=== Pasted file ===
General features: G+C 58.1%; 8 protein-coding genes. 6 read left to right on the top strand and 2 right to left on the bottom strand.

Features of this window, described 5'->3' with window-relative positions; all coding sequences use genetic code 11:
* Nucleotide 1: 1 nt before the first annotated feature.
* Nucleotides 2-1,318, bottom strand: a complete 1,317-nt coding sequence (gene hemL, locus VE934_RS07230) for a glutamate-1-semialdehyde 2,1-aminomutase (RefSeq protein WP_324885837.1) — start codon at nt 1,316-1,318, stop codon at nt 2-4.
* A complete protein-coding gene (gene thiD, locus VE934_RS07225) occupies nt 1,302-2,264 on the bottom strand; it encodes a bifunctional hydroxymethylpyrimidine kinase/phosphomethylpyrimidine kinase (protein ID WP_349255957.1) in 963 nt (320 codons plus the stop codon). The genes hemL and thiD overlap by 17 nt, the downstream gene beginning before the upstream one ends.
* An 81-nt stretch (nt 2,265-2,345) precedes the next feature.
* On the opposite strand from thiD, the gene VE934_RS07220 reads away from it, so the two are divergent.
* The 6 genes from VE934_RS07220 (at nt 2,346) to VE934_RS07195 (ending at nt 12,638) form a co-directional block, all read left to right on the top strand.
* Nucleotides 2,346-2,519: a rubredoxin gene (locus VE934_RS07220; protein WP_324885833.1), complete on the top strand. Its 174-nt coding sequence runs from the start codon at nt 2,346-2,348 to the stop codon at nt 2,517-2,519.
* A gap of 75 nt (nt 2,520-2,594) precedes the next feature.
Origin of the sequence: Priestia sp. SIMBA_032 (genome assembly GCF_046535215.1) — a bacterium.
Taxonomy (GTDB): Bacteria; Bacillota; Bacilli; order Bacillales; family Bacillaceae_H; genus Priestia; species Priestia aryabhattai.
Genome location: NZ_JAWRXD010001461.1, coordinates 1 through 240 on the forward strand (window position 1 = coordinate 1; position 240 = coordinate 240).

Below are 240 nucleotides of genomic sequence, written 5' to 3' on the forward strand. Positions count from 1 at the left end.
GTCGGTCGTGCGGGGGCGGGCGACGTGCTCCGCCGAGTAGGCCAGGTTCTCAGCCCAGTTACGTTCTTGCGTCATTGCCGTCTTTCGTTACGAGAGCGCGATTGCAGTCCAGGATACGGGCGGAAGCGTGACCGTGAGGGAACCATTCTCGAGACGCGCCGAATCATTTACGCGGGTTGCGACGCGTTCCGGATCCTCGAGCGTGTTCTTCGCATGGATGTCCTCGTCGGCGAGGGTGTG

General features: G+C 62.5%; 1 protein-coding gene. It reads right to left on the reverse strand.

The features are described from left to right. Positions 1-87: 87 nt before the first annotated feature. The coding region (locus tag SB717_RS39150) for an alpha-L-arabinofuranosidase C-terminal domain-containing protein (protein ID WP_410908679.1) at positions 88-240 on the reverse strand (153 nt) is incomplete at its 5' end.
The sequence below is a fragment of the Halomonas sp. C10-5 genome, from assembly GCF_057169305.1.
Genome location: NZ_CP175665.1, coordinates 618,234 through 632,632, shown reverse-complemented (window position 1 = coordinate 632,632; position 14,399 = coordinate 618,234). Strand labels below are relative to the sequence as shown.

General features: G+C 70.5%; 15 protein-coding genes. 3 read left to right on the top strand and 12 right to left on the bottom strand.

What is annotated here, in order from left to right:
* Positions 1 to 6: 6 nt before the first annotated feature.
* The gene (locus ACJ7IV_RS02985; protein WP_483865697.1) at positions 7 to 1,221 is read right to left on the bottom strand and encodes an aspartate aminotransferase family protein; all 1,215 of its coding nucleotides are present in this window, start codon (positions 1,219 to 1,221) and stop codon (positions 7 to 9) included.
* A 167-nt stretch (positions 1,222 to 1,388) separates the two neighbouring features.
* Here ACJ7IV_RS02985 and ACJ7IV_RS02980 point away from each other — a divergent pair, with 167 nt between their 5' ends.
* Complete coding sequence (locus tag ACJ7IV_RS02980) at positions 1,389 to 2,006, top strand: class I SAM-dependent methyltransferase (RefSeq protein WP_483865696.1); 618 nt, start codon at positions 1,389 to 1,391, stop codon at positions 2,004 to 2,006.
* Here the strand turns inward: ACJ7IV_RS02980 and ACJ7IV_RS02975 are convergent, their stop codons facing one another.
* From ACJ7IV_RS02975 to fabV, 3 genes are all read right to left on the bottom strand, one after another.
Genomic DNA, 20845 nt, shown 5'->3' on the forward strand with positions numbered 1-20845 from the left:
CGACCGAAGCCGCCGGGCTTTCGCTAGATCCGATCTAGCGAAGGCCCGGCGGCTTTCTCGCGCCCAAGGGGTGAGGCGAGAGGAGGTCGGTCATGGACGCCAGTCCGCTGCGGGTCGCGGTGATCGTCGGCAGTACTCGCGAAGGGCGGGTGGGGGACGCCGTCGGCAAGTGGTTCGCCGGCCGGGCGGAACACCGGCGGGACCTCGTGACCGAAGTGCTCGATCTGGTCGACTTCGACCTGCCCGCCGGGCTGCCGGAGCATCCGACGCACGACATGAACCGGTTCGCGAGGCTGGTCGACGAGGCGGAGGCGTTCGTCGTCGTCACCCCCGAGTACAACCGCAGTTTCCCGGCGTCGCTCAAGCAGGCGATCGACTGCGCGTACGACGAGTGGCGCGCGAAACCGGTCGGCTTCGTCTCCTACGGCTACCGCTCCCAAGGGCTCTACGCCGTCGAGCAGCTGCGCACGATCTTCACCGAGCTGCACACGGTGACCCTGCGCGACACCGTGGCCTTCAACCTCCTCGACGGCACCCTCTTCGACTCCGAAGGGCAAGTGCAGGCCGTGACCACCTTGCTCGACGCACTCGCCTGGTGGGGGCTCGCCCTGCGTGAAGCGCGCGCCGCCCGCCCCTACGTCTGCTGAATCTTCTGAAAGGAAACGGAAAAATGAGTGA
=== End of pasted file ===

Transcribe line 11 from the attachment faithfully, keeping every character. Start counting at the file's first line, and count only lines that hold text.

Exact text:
Origin of the sequence: Priestia sp. SIMBA_032 (genome assembly GCF_046535215.1) — a bacterium.